The Clarkson Slide Archive

A life's work from 1967 onwards in 30,000 slides to be digitised, indexed and made available online

  • £11,723

    pledged of £25,000

    • 127

      sponsors

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      left

This project received pledges on Sun 26 Nov 2017

We need to raise £25,000 to complete a project to digitize the 30,000 slides belonging to the late Christopher Clarkson, the pre-eminent conservator of medieval books and historian of bookbinding, and make them available on the internet. Taken from 1967 onwards, they are a record of his life’s work and interests. I knew Chris for almost forty years and like many others, learned a huge amount from him. He was a keen supporter of this project until his death on 30 March, and this is a chance for us to give something back in his memory. All of the slides are now scanned, and we are working with small group of Italian book conservators, all of whom were taught by Chris in the book conservation course at Spoleto in the 1990s and early 2000s, and therefore knew him and how he worked. We hope to finish the work by the end of this year.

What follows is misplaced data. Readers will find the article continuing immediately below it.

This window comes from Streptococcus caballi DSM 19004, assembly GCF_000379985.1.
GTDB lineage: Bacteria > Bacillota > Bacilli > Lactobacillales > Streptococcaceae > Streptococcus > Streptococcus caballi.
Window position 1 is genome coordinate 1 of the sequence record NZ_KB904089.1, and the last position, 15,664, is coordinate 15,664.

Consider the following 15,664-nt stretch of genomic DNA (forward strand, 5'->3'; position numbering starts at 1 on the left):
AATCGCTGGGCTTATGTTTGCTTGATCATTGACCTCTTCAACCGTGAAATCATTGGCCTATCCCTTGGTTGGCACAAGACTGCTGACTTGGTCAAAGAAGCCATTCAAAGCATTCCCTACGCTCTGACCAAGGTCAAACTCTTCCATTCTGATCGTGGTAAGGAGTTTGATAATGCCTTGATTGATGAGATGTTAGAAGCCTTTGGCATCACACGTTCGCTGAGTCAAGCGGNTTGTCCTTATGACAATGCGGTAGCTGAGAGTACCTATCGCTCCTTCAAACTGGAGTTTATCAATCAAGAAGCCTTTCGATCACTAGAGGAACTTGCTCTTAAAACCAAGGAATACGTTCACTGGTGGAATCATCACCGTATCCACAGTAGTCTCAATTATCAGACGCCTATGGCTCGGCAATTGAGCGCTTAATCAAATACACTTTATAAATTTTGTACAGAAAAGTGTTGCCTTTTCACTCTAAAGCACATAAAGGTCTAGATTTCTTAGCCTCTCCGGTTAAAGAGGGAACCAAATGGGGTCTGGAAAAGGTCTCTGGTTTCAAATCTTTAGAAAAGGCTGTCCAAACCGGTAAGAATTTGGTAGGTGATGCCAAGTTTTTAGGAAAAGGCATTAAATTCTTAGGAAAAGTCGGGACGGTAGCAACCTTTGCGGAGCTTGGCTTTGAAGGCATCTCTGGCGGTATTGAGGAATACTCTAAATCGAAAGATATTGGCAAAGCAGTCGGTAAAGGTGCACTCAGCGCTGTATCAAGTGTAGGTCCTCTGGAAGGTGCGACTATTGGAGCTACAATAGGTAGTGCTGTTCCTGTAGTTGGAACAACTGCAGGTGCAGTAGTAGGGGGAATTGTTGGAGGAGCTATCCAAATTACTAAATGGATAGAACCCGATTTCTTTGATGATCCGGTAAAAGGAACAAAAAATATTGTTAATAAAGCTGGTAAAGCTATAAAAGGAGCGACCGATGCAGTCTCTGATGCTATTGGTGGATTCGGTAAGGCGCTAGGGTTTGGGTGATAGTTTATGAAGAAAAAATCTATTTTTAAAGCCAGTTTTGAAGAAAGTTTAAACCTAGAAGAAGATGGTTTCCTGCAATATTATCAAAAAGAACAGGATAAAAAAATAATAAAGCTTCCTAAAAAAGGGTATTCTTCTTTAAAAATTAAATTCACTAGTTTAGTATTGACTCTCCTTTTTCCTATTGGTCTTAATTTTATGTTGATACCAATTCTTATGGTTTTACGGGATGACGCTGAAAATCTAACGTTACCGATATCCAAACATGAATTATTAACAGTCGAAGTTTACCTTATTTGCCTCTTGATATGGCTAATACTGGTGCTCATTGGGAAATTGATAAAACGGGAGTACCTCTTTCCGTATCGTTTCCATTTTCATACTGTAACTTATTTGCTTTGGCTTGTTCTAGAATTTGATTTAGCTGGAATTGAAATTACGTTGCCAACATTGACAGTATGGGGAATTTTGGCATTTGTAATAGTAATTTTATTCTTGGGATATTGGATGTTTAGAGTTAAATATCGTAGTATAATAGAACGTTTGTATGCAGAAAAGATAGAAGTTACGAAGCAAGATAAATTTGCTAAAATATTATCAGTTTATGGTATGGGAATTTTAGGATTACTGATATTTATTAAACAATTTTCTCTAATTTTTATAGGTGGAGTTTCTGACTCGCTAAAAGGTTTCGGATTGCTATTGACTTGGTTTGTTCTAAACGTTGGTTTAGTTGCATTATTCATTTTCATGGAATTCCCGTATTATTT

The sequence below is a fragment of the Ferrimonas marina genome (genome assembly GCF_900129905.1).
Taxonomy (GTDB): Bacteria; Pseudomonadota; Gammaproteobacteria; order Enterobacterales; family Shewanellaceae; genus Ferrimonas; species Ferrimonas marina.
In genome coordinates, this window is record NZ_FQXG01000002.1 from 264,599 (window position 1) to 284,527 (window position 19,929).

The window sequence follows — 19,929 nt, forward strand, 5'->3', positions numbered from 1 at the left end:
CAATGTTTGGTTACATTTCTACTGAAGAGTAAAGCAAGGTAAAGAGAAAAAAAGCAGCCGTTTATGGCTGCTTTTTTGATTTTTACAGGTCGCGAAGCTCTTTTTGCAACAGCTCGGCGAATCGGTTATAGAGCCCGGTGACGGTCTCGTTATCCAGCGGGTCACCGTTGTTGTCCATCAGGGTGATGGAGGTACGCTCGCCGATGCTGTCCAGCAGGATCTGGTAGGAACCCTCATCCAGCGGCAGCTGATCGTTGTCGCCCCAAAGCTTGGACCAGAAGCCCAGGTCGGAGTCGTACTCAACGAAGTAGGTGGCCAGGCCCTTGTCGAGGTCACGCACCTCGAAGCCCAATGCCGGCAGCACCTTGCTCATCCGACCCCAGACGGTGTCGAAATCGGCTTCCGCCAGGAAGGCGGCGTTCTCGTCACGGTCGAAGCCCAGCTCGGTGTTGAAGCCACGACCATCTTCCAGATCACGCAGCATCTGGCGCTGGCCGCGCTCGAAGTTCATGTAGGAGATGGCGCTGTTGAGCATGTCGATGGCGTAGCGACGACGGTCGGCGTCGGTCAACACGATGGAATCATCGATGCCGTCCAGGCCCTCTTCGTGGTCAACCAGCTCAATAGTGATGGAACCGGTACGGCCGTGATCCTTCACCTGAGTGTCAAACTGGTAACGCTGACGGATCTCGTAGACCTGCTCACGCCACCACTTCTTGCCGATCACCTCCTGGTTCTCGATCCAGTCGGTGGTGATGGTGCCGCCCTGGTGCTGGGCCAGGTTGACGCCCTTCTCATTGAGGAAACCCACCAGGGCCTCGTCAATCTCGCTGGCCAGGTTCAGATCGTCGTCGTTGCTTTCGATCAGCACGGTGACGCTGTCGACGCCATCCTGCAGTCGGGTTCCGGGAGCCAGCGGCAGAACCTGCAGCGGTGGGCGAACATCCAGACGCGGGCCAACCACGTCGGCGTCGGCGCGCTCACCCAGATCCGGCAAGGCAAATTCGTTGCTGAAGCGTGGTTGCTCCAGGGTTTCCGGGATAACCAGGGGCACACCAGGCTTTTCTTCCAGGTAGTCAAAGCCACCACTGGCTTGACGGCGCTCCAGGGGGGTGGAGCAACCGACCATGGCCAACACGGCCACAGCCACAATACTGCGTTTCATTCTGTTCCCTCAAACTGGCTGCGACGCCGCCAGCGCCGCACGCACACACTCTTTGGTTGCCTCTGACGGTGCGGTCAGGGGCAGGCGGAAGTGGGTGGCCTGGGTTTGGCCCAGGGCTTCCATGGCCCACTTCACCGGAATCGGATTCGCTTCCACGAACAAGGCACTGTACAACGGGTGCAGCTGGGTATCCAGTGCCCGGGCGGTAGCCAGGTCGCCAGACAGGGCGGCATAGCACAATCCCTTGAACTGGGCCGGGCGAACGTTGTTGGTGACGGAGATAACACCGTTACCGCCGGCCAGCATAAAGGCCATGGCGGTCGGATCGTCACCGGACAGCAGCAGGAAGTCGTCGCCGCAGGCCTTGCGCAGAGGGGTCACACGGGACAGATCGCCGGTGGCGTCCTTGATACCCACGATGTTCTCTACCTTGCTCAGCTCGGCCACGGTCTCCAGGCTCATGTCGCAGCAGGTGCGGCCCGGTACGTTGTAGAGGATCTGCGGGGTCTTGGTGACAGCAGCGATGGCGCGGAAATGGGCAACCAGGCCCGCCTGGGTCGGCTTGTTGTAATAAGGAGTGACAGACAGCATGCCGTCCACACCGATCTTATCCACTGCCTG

By supporting this project, you will allow everyone to benefit from this extraordinary collection, which forms an important part of his legacy. The slides include his work in Florence after the floods in 1967, his interest in the history of bookbinding, including images of medieval bindings that have since been destroyed, his work as a book conservator, his teaching, his interest in lettering and much, much more.

We were able to start the work and scan the slides with money (£47,500) raised from donors on both sides of the Atlantic, but we always knew that this was not going to be enough to complete the project. All the money we are now hoping to raise will be used exclusively to pay for the work of the project assistants from July to the end of the year, or as far as it will take us, if we do not raise the full amount (@ £3,500 per month, plus travel and the much reduced accommodation costs offered us by the Clarkson family). Using Chris’s notes and other archival material, the assistants will continue to create the metadata needed to make the collection searchable on-line. They are also rehousing the scanned slides in archival-quality slide sheets and ring-file boxes donated to the project by Conservation by Design. The images will be freely available on the website of the Ligatus Research Centre of the University of the Arts London.

If we raise more money than we are asking for, we will use that extra money to enhance the website and extend the depth of the metadata before moving on to include his more recent digital photographs. The progress of the project will be reported in the blog on the Ligatus website (www.ligatus.org.uk)